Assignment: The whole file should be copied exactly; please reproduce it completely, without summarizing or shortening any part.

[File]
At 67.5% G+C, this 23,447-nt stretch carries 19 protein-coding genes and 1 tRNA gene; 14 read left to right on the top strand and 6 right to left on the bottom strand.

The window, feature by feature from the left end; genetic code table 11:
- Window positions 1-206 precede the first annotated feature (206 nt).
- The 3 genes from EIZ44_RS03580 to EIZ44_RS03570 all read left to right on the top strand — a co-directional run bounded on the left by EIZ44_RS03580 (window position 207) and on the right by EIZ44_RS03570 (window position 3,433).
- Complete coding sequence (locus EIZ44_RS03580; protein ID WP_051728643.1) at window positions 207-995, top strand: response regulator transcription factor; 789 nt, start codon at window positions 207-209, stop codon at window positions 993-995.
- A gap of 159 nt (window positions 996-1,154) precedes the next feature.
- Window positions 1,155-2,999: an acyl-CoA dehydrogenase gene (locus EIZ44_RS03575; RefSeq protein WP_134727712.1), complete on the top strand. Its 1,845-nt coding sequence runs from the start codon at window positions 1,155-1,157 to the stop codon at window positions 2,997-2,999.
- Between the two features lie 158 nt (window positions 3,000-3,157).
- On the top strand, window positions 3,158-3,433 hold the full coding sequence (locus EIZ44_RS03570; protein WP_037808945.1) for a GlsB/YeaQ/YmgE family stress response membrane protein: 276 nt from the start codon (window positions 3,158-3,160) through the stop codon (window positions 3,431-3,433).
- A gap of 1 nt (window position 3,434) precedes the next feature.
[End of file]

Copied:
At 67.5% G+C, this 23,447-nt stretch carries 19 protein-coding genes and 1 tRNA gene; 14 read left to right on the top strand and 6 right to left on the bottom strand.

The window, feature by feature from the left end; genetic code table 11:
- Window positions 1-206 precede the first annotated feature (206 nt).
- The 3 genes from EIZ44_RS03580 to EIZ44_RS03570 all read left to right on the top strand — a co-directional run bounded on the left by EIZ44_RS03580 (window position 207) and on the right by EIZ44_RS03570 (window position 3,433).
- Complete coding sequence (locus EIZ44_RS03580; protein ID WP_051728643.1) at window positions 207-995, top strand: response regulator transcription factor; 789 nt, start codon at window positions 207-209, stop codon at window positions 993-995.
- A gap of 159 nt (window positions 996-1,154) precedes the next feature.
- Window positions 1,155-2,999: an acyl-CoA dehydrogenase gene (locus EIZ44_RS03575; RefSeq protein WP_134727712.1), complete on the top strand. Its 1,845-nt coding sequence runs from the start codon at window positions 1,155-1,157 to the stop codon at window positions 2,997-2,999.
- Between the two features lie 158 nt (window positions 3,000-3,157).
- On the top strand, window positions 3,158-3,433 hold the full coding sequence (locus EIZ44_RS03570; protein WP_037808945.1) for a GlsB/YeaQ/YmgE family stress response membrane protein: 276 nt from the start codon (window positions 3,158-3,160) through the stop codon (window positions 3,431-3,433).
- A gap of 1 nt (window position 3,434) precedes the next feature.